Friday, December 18, 2015

What Happens When Homes Have No Books ~ Acculturated

KaiLonnie Dunsmore
Douglas Fisher
What Happens When Homes Have No Books
Acculturated:  12.16.2016 by Stephanie Cohen

Carol Rasco, President of Reading is Fundamental, recently asked, “Can you imagine a childhood without books?”

Rasco’s piece noted that two-thirds of the country’s poorest children don’t own a single book. These children are little different than the character Francie, the poor girl living in the Williamsburg slums of New York in 1912, who has long captivated readers in Betty Smith’s A Tree Grows in Brooklyn.

Francie, who commits herself to reading every book in the library, in alphabetical order—twice—starts copying one of her favorite books page-by-page because she is worried that the library might lose this favorite selection:

A child without books is little different than a home without books. The bookless home is the logical consequence of a society that stops reading deeply. It is a state that has been imagined by some of history’s greatest science fiction writers.  Ray Bradbury’s Farenheit 451, for example, invites us into a society that investigates readers and burns down book-infested homes. In a 1993 introduction to his book (before the advent of the smartphone), Bradbury presciently pointed out that matches would never be needed to achieve a bookless world like the fictional one he had created. Killing off the hunger to read would do the job just as well (with far less smoke and mess) and be achieved by drowning everyone in a vacuum of empty noise, with no controversies, no opinions, no intellectuals:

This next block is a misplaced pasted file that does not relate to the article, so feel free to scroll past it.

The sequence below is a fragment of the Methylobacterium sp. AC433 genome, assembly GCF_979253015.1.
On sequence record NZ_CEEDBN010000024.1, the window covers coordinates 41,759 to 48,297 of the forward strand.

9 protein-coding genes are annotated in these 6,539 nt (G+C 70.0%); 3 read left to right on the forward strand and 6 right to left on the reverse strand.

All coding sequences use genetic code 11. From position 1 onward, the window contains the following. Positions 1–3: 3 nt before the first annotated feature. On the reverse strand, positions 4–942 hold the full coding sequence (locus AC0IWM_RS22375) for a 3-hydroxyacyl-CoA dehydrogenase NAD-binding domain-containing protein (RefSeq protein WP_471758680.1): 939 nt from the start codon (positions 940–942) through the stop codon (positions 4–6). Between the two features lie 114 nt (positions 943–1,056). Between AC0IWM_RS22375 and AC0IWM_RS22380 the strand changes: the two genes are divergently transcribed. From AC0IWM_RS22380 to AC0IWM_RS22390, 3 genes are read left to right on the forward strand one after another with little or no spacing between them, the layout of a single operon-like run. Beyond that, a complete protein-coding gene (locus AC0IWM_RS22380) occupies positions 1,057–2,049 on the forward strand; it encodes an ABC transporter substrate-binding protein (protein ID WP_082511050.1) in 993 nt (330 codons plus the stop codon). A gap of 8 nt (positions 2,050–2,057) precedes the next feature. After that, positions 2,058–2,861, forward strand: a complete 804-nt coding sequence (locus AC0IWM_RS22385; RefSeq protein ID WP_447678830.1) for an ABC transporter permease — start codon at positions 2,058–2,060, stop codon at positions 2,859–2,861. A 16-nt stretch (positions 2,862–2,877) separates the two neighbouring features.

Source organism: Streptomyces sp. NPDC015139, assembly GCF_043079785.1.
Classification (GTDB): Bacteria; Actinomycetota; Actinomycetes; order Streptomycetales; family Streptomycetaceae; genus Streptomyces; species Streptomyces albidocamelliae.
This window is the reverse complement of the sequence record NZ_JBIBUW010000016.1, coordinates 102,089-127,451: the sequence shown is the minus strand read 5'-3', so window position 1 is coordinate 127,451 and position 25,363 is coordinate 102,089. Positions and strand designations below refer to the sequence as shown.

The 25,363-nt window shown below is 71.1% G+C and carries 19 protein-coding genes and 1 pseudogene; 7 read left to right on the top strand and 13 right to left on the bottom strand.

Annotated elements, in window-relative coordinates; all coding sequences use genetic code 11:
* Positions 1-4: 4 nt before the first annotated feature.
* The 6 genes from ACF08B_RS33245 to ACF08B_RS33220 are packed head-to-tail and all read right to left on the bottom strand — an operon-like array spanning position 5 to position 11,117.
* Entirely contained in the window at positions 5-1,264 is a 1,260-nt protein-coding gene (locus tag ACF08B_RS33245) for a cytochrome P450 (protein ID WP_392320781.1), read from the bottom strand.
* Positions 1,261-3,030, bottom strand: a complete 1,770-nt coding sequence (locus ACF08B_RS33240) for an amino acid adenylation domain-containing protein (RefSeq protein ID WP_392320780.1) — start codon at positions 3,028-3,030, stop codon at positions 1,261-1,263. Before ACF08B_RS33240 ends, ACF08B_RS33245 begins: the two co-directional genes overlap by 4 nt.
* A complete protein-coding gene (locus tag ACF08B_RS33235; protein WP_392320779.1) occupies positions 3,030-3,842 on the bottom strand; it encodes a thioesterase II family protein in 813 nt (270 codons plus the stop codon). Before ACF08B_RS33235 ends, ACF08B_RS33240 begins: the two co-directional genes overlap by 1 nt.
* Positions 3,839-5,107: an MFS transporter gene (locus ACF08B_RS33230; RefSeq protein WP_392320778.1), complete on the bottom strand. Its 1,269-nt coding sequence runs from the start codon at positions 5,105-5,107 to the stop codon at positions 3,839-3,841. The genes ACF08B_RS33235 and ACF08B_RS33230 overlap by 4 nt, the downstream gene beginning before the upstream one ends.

Bradbury, who was too poor to go to college, understood that the case for books is partly about finding an economical way to fund dreams and build knowledge. He spent much of his childhood and early adult years in a library amassing an education shelf by shelf, instead of course credit by course credit. “Most of us can’t rush around, talk to everyone, know all the cities of the world, we haven’t time, money or that many friends,” Bradbury said. “The things you’re looking for… are in the world, but the only way the average chap will ever see ninety-nine per cent of them is in a book.”  READMORE @

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